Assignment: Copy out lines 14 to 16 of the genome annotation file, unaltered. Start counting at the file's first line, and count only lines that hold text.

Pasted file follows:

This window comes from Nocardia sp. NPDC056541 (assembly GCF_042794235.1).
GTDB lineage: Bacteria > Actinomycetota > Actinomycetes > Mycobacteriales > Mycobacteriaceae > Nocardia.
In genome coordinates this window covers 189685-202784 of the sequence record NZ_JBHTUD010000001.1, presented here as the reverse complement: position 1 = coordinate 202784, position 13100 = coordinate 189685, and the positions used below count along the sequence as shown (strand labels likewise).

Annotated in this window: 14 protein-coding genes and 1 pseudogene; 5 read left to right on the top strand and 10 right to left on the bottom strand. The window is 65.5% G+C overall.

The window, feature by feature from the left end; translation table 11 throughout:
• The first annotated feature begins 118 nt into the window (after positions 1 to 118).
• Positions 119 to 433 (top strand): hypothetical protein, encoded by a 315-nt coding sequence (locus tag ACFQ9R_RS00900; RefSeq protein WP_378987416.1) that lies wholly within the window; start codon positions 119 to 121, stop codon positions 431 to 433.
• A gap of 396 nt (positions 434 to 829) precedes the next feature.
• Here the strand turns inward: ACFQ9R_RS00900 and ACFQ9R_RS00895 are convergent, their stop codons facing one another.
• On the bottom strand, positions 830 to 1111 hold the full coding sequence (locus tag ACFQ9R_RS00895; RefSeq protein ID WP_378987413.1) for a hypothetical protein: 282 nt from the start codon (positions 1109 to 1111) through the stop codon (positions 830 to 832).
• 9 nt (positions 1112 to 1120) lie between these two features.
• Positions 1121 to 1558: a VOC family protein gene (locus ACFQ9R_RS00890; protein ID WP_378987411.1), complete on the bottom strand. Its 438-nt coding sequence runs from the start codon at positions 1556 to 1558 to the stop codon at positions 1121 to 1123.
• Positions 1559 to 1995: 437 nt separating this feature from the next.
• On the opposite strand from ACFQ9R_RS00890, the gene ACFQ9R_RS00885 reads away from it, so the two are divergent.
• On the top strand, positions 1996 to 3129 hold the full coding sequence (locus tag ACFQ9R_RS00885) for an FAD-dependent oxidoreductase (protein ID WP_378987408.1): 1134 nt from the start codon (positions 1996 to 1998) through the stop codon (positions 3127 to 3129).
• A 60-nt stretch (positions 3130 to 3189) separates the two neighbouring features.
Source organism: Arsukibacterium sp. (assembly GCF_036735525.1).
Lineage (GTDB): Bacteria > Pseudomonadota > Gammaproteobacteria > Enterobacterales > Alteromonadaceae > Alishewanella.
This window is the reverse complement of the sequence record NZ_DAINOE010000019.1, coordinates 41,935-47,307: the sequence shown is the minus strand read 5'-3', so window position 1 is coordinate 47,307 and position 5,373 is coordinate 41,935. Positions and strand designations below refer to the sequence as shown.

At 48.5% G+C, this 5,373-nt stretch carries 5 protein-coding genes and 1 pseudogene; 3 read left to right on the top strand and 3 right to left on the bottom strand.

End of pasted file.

• On the opposite strand from ACFQ9R_RS00890, the gene ACFQ9R_RS00885 reads away from it, so the two are divergent.
• On the top strand, positions 1996 to 3129 hold the full coding sequence (locus tag ACFQ9R_RS00885) for an FAD-dependent oxidoreductase (protein ID WP_378987408.1): 1134 nt from the start codon (positions 1996 to 1998) through the stop codon (positions 3127 to 3129).
• A 60-nt stretch (positions 3130 to 3189) separates the two neighbouring features.